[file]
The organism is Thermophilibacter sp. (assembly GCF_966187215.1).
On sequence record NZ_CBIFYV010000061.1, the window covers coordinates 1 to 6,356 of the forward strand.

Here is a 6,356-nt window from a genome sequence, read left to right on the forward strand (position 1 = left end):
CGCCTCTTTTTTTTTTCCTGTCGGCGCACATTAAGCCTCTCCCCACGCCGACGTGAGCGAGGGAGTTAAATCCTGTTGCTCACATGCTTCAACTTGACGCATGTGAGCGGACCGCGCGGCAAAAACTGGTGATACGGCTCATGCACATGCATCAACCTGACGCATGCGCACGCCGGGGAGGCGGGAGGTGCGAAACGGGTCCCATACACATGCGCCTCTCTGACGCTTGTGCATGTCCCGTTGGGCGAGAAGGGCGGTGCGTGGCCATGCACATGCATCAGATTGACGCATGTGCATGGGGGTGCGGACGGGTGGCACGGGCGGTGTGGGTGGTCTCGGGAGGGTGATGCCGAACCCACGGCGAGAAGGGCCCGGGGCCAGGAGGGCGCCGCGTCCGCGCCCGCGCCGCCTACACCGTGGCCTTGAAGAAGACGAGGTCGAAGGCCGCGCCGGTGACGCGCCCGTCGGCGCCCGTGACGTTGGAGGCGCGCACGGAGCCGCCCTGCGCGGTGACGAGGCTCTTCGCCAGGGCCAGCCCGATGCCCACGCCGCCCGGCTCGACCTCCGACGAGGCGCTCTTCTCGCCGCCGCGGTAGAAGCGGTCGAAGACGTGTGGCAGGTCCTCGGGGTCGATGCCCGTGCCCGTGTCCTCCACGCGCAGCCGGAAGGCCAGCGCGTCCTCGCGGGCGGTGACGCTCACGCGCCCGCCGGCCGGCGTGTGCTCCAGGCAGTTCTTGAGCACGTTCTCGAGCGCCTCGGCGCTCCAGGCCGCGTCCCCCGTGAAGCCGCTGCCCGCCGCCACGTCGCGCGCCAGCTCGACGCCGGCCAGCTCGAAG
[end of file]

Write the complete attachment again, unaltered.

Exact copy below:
The organism is Thermophilibacter sp. (assembly GCF_966187215.1).
On sequence record NZ_CBIFYV010000061.1, the window covers coordinates 1 to 6,356 of the forward strand.

Here is a 6,356-nt window from a genome sequence, read left to right on the forward strand (position 1 = left end):
CGCCTCTTTTTTTTTTCCTGTCGGCGCACATTAAGCCTCTCCCCACGCCGACGTGAGCGAGGGAGTTAAATCCTGTTGCTCACATGCTTCAACTTGACGCATGTGAGCGGACCGCGCGGCAAAAACTGGTGATACGGCTCATGCACATGCATCAACCTGACGCATGCGCACGCCGGGGAGGCGGGAGGTGCGAAACGGGTCCCATACACATGCGCCTCTCTGACGCTTGTGCATGTCCCGTTGGGCGAGAAGGGCGGTGCGTGGCCATGCACATGCATCAGATTGACGCATGTGCATGGGGGTGCGGACGGGTGGCACGGGCGGTGTGGGTGGTCTCGGGAGGGTGATGCCGAACCCACGGCGAGAAGGGCCCGGGGCCAGGAGGGCGCCGCGTCCGCGCCCGCGCCGCCTACACCGTGGCCTTGAAGAAGACGAGGTCGAAGGCCGCGCCGGTGACGCGCCCGTCGGCGCCCGTGACGTTGGAGGCGCGCACGGAGCCGCCCTGCGCGGTGACGAGGCTCTTCGCCAGGGCCAGCCCGATGCCCACGCCGCCCGGCTCGACCTCCGACGAGGCGCTCTTCTCGCCGCCGCGGTAGAAGCGGTCGAAGACGTGTGGCAGGTCCTCGGGGTCGATGCCCGTGCCCGTGTCCTCCACGCGCAGCCGGAAGGCCAGCGCGTCCTCGCGGGCGGTGACGCTCACGCGCCCGCCGGCCGGCGTGTGCTCCAGGCAGTTCTTGAGCACGTTCTCGAGCGCCTCGGCGCTCCAGGCCGCGTCCCCCGTGAAGCCGCTGCCCGCCGCCACGTCGCGCGCCAGCTCGACGCCGGCCAGCTCGAAG